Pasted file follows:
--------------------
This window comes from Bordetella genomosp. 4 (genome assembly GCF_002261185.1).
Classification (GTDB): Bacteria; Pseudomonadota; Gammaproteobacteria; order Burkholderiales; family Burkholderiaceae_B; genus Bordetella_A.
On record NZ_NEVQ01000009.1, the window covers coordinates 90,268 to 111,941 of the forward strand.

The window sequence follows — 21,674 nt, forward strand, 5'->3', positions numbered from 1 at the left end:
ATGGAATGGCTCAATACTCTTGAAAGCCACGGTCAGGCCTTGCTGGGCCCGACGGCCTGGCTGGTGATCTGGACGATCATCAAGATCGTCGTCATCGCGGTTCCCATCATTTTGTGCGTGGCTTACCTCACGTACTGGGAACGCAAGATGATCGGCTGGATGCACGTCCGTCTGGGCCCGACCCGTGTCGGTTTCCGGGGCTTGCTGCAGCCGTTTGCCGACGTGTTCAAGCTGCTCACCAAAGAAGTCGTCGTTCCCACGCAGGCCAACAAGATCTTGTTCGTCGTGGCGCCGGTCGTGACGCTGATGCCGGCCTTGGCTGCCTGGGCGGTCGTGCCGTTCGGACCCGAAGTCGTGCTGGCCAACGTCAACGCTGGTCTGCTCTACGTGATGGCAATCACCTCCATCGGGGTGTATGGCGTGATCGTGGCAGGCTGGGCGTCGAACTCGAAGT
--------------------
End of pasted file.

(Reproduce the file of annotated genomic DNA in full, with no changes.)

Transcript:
This window comes from Bordetella genomosp. 4 (genome assembly GCF_002261185.1).
Classification (GTDB): Bacteria; Pseudomonadota; Gammaproteobacteria; order Burkholderiales; family Burkholderiaceae_B; genus Bordetella_A.
On record NZ_NEVQ01000009.1, the window covers coordinates 90,268 to 111,941 of the forward strand.

The window sequence follows — 21,674 nt, forward strand, 5'->3', positions numbered from 1 at the left end:
ATGGAATGGCTCAATACTCTTGAAAGCCACGGTCAGGCCTTGCTGGGCCCGACGGCCTGGCTGGTGATCTGGACGATCATCAAGATCGTCGTCATCGCGGTTCCCATCATTTTGTGCGTGGCTTACCTCACGTACTGGGAACGCAAGATGATCGGCTGGATGCACGTCCGTCTGGGCCCGACCCGTGTCGGTTTCCGGGGCTTGCTGCAGCCGTTTGCCGACGTGTTCAAGCTGCTCACCAAAGAAGTCGTCGTTCCCACGCAGGCCAACAAGATCTTGTTCGTCGTGGCGCCGGTCGTGACGCTGATGCCGGCCTTGGCTGCCTGGGCGGTCGTGCCGTTCGGACCCGAAGTCGTGCTGGCCAACGTCAACGCTGGTCTGCTCTACGTGATGGCAATCACCTCCATCGGGGTGTATGGCGTGATCGTGGCAGGCTGGGCGTCGAACTCGAAGT